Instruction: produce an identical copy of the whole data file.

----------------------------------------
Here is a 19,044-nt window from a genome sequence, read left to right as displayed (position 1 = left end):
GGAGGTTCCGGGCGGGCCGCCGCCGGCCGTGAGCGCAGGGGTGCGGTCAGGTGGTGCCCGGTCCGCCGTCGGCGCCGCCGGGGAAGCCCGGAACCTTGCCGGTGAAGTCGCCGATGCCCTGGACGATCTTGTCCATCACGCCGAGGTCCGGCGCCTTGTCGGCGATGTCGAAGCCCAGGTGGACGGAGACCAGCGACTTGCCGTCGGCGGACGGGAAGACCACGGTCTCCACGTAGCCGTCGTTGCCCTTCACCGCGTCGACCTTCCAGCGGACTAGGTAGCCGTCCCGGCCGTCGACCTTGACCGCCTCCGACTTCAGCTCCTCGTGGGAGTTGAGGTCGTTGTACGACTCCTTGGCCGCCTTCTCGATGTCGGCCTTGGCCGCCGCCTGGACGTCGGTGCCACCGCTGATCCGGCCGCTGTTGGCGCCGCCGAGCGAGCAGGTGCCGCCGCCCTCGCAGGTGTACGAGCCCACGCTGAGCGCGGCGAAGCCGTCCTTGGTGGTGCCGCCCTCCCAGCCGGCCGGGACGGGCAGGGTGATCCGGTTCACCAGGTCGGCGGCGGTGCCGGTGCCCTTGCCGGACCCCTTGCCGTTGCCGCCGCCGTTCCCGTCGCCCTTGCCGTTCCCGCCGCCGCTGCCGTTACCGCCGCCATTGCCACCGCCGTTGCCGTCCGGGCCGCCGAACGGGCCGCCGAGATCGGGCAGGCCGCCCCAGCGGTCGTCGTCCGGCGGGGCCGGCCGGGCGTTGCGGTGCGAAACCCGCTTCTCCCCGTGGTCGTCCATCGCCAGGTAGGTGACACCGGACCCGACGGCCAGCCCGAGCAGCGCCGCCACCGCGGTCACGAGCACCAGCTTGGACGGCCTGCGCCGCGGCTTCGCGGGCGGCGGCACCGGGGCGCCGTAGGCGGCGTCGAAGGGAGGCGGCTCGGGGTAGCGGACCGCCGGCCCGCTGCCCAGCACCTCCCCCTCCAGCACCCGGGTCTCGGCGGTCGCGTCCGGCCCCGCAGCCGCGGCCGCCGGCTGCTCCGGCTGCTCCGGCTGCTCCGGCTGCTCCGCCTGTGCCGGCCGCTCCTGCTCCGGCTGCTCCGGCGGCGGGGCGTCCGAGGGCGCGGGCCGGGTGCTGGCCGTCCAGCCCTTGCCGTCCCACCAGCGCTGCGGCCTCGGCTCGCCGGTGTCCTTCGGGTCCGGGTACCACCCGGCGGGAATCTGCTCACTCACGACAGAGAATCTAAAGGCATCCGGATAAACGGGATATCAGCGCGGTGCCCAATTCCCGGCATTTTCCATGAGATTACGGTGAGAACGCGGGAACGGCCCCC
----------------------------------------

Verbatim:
Here is a 19,044-nt window from a genome sequence, read left to right as displayed (position 1 = left end):
GGAGGTTCCGGGCGGGCCGCCGCCGGCCGTGAGCGCAGGGGTGCGGTCAGGTGGTGCCCGGTCCGCCGTCGGCGCCGCCGGGGAAGCCCGGAACCTTGCCGGTGAAGTCGCCGATGCCCTGGACGATCTTGTCCATCACGCCGAGGTCCGGCGCCTTGTCGGCGATGTCGAAGCCCAGGTGGACGGAGACCAGCGACTTGCCGTCGGCGGACGGGAAGACCACGGTCTCCACGTAGCCGTCGTTGCCCTTCACCGCGTCGACCTTCCAGCGGACTAGGTAGCCGTCCCGGCCGTCGACCTTGACCGCCTCCGACTTCAGCTCCTCGTGGGAGTTGAGGTCGTTGTACGACTCCTTGGCCGCCTTCTCGATGTCGGCCTTGGCCGCCGCCTGGACGTCGGTGCCACCGCTGATCCGGCCGCTGTTGGCGCCGCCGAGCGAGCAGGTGCCGCCGCCCTCGCAGGTGTACGAGCCCACGCTGAGCGCGGCGAAGCCGTCCTTGGTGGTGCCGCCCTCCCAGCCGGCCGGGACGGGCAGGGTGATCCGGTTCACCAGGTCGGCGGCGGTGCCGGTGCCCTTGCCGGACCCCTTGCCGTTGCCGCCGCCGTTCCCGTCGCCCTTGCCGTTCCCGCCGCCGCTGCCGTTACCGCCGCCATTGCCACCGCCGTTGCCGTCCGGGCCGCCGAACGGGCCGCCGAGATCGGGCAGGCCGCCCCAGCGGTCGTCGTCCGGCGGGGCCGGCCGGGCGTTGCGGTGCGAAACCCGCTTCTCCCCGTGGTCGTCCATCGCCAGGTAGGTGACACCGGACCCGACGGCCAGCCCGAGCAGCGCCGCCACCGCGGTCACGAGCACCAGCTTGGACGGCCTGCGCCGCGGCTTCGCGGGCGGCGGCACCGGGGCGCCGTAGGCGGCGTCGAAGGGAGGCGGCTCGGGGTAGCGGACCGCCGGCCCGCTGCCCAGCACCTCCCCCTCCAGCACCCGGGTCTCGGCGGTCGCGTCCGGCCCCGCAGCCGCGGCCGCCGGCTGCTCCGGCTGCTCCGGCTGCTCCGGCTGCTCCGCCTGTGCCGGCCGCTCCTGCTCCGGCTGCTCCGGCGGCGGGGCGTCCGAGGGCGCGGGCCGGGTGCTGGCCGTCCAGCCCTTGCCGTCCCACCAGCGCTGCGGCCTCGGCTCGCCGGTGTCCTTCGGGTCCGGGTACCACCCGGCGGGAATCTGCTCACTCACGACAGAGAATCTAAAGGCATCCGGATAAACGGGATATCAGCGCGGTGCCCAATTCCCGGCATTTTCCATGAGATTACGGTGAGAACGCGGGAACGGCCCCC